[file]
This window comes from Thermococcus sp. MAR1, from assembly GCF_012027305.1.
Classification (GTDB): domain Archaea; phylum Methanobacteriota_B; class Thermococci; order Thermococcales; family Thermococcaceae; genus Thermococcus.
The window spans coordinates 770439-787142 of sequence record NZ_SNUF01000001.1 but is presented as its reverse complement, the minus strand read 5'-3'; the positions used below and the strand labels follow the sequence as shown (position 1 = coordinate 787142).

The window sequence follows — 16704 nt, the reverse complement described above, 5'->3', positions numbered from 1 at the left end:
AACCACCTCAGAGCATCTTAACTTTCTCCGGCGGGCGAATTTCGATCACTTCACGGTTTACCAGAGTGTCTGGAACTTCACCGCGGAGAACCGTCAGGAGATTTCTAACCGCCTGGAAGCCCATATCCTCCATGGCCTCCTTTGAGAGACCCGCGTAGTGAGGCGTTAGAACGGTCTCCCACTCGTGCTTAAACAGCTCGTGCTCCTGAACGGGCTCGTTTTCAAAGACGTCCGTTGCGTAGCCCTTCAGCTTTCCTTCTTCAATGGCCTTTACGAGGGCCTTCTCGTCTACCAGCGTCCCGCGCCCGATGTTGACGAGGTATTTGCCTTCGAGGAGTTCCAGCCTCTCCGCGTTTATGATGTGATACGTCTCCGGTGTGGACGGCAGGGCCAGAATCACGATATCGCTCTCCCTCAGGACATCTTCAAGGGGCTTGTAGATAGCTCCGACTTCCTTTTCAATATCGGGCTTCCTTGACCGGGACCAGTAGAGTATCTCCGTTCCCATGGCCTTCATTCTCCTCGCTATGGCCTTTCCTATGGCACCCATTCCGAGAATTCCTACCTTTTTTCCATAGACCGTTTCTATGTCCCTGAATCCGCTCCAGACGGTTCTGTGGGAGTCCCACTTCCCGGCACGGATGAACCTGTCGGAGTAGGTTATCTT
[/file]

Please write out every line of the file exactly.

This window comes from Thermococcus sp. MAR1, from assembly GCF_012027305.1.
Classification (GTDB): domain Archaea; phylum Methanobacteriota_B; class Thermococci; order Thermococcales; family Thermococcaceae; genus Thermococcus.
The window spans coordinates 770439-787142 of sequence record NZ_SNUF01000001.1 but is presented as its reverse complement, the minus strand read 5'-3'; the positions used below and the strand labels follow the sequence as shown (position 1 = coordinate 787142).

The window sequence follows — 16704 nt, the reverse complement described above, 5'->3', positions numbered from 1 at the left end:
AACCACCTCAGAGCATCTTAACTTTCTCCGGCGGGCGAATTTCGATCACTTCACGGTTTACCAGAGTGTCTGGAACTTCACCGCGGAGAACCGTCAGGAGATTTCTAACCGCCTGGAAGCCCATATCCTCCATGGCCTCCTTTGAGAGACCCGCGTAGTGAGGCGTTAGAACGGTCTCCCACTCGTGCTTAAACAGCTCGTGCTCCTGAACGGGCTCGTTTTCAAAGACGTCCGTTGCGTAGCCCTTCAGCTTTCCTTCTTCAATGGCCTTTACGAGGGCCTTCTCGTCTACCAGCGTCCCGCGCCCGATGTTGACGAGGTATTTGCCTTCGAGGAGTTCCAGCCTCTCCGCGTTTATGATGTGATACGTCTCCGGTGTGGACGGCAGGGCCAGAATCACGATATCGCTCTCCCTCAGGACATCTTCAAGGGGCTTGTAGATAGCTCCGACTTCCTTTTCAATATCGGGCTTCCTTGACCGGGACCAGTAGAGTATCTCCGTTCCCATGGCCTTCATTCTCCTCGCTATGGCCTTTCCTATGGCACCCATTCCGAGAATTCCTACCTTTTTTCCATAGACCGTTTCTATGTCCCTGAATCCGCTCCAGACGGTTCTGTGGGAGTCCCACTTCCCGGCACGGATGAACCTGTCGGAGTAGGTTATCTT